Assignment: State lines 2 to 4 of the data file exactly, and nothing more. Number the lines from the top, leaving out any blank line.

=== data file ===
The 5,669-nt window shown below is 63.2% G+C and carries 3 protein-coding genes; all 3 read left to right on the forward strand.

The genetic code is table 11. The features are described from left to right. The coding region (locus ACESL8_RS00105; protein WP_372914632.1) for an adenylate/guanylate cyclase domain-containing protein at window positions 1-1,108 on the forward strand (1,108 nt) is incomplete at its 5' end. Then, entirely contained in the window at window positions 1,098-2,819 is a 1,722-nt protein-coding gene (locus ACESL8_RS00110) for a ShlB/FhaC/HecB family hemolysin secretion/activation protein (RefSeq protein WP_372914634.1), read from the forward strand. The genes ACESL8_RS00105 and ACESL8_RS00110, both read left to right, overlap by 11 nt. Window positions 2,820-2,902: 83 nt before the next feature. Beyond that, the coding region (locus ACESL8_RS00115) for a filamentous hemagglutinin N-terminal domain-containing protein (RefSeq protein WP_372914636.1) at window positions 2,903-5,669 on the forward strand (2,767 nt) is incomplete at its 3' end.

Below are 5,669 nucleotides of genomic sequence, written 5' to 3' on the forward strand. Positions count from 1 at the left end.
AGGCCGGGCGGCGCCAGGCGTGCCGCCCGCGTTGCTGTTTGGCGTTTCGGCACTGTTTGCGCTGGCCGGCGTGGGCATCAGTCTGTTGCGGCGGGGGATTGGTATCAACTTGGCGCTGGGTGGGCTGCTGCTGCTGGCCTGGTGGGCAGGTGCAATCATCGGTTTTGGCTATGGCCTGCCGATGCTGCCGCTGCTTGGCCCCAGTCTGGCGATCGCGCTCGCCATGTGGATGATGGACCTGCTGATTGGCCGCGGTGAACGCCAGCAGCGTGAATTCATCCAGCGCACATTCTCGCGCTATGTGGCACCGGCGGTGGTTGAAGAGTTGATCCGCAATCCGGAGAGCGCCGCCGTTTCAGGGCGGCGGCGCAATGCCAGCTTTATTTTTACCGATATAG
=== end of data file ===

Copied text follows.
The genetic code is table 11. The features are described from left to right. The coding region (locus ACESL8_RS00105; protein WP_372914632.1) for an adenylate/guanylate cyclase domain-containing protein at window positions 1-1,108 on the forward strand (1,108 nt) is incomplete at its 5' end. Then, entirely contained in the window at window positions 1,098-2,819 is a 1,722-nt protein-coding gene (locus ACESL8_RS00110) for a ShlB/FhaC/HecB family hemolysin secretion/activation protein (RefSeq protein WP_372914634.1), read from the forward strand. The genes ACESL8_RS00105 and ACESL8_RS00110, both read left to right, overlap by 11 nt. Window positions 2,820-2,902: 83 nt before the next feature. Beyond that, the coding region (locus ACESL8_RS00115) for a filamentous hemagglutinin N-terminal domain-containing protein (RefSeq protein WP_372914636.1) at window positions 2,903-5,669 on the forward strand (2,767 nt) is incomplete at its 3' end.

Below are 5,669 nucleotides of genomic sequence, written 5' to 3' on the forward strand. Positions count from 1 at the left end.
AGGCCGGGCGGCGCCAGGCGTGCCGCCCGCGTTGCTGTTTGGCGTTTCGGCACTGTTTGCGCTGGCCGGCGTGGGCATCAGTCTGTTGCGGCGGGGGATTGGTATCAACTTGGCGCTGGGTGGGCTGCTGCTGCTGGCCTGGTGGGCAGGTGCAATCATCGGTTTTGGCTATGGCCTGCCGATGCTGCCGCTGCTTGGCCCCAGTCTGGCGATCGCGCTCGCCATGTGGATGATGGACCTGCTGATTGGCCGCGGTGAACGCCAGCAGCGTGAATTCATCCAGCGCACATTCTCGCGCTATGTGGCACCGGCGGTGGTTGAAGAGTTGATCCGCAATCCGGAGAGCGCCGCCGTTTCAGGGCGGCGGCGCAATGCCAGCTTTATTTTTACCGATATAG